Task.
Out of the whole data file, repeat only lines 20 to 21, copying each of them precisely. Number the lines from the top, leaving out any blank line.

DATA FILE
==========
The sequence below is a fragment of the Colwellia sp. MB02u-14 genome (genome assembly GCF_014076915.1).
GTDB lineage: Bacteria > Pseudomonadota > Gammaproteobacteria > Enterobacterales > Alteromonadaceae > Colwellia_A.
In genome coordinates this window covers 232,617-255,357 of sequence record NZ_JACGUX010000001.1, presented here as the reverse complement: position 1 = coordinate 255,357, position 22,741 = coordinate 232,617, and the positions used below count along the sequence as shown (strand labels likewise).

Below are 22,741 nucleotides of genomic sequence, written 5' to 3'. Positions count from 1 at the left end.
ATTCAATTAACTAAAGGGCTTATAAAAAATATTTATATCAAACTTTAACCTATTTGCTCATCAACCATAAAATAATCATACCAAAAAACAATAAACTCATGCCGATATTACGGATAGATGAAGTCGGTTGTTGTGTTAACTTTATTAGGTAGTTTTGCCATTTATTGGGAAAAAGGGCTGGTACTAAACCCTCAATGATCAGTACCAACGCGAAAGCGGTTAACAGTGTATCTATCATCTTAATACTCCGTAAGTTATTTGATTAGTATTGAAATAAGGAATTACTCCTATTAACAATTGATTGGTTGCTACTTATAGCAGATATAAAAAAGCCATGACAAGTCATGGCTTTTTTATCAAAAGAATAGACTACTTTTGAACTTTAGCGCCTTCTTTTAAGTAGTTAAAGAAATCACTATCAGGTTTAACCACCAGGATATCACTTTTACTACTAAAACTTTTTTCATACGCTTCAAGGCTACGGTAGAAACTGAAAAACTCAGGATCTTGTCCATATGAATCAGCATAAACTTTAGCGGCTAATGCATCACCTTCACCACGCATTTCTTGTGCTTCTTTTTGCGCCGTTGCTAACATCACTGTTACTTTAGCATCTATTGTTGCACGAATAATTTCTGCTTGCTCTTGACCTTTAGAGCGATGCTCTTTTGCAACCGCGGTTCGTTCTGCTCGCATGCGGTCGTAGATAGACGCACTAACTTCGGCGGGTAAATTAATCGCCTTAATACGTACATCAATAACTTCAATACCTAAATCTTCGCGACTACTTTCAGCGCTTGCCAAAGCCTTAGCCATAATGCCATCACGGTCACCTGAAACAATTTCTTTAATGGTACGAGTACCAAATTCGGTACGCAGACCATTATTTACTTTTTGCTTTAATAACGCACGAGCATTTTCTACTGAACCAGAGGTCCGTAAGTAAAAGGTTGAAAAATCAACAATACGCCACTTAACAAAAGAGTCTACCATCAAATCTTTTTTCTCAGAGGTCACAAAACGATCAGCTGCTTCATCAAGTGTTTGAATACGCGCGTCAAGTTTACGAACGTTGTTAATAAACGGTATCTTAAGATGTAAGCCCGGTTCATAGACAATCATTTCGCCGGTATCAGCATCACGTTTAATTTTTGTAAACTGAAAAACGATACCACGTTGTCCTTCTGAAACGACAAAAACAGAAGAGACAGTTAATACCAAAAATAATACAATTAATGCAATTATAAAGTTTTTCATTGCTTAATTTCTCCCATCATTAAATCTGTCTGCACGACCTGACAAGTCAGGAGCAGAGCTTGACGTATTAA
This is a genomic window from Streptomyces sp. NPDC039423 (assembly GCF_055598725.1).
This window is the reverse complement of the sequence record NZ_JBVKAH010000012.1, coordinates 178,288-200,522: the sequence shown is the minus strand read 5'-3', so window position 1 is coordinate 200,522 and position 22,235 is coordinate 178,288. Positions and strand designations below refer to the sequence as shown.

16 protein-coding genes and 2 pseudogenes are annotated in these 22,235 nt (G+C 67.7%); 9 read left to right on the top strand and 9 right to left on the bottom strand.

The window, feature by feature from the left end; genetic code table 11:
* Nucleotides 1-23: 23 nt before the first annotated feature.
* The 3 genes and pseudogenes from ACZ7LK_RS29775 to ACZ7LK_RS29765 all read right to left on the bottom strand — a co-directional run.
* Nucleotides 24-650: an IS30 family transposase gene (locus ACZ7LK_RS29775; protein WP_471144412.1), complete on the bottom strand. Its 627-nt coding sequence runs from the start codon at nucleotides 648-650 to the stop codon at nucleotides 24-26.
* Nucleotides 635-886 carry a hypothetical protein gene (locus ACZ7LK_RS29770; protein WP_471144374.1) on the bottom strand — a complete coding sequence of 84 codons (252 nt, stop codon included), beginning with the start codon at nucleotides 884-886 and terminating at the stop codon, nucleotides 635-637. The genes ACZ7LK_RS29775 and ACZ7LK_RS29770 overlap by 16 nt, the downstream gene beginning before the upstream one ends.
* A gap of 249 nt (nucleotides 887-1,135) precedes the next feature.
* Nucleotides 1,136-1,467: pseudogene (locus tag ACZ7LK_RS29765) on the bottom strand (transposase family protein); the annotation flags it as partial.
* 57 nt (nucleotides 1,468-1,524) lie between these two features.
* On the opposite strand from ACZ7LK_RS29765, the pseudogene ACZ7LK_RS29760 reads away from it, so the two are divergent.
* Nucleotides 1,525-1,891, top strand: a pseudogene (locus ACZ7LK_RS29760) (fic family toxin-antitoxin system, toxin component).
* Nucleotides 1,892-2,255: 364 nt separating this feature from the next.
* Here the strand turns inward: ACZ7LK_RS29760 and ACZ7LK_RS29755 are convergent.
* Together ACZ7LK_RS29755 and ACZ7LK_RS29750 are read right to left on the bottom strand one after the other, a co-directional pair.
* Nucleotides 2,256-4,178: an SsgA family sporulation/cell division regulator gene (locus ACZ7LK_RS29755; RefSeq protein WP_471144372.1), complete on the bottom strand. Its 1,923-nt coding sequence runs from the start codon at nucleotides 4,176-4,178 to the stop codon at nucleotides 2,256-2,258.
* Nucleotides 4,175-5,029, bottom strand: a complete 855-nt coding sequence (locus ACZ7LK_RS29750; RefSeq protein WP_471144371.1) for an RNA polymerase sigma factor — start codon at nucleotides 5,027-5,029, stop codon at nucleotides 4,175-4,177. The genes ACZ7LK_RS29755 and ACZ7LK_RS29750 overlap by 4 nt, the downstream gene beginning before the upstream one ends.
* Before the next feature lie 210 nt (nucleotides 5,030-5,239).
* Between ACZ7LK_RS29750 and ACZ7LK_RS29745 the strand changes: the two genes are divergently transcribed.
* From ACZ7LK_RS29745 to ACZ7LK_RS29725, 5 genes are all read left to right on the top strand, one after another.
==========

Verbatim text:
* Here the strand turns inward: ACZ7LK_RS29760 and ACZ7LK_RS29755 are convergent.
* Together ACZ7LK_RS29755 and ACZ7LK_RS29750 are read right to left on the bottom strand one after the other, a co-directional pair.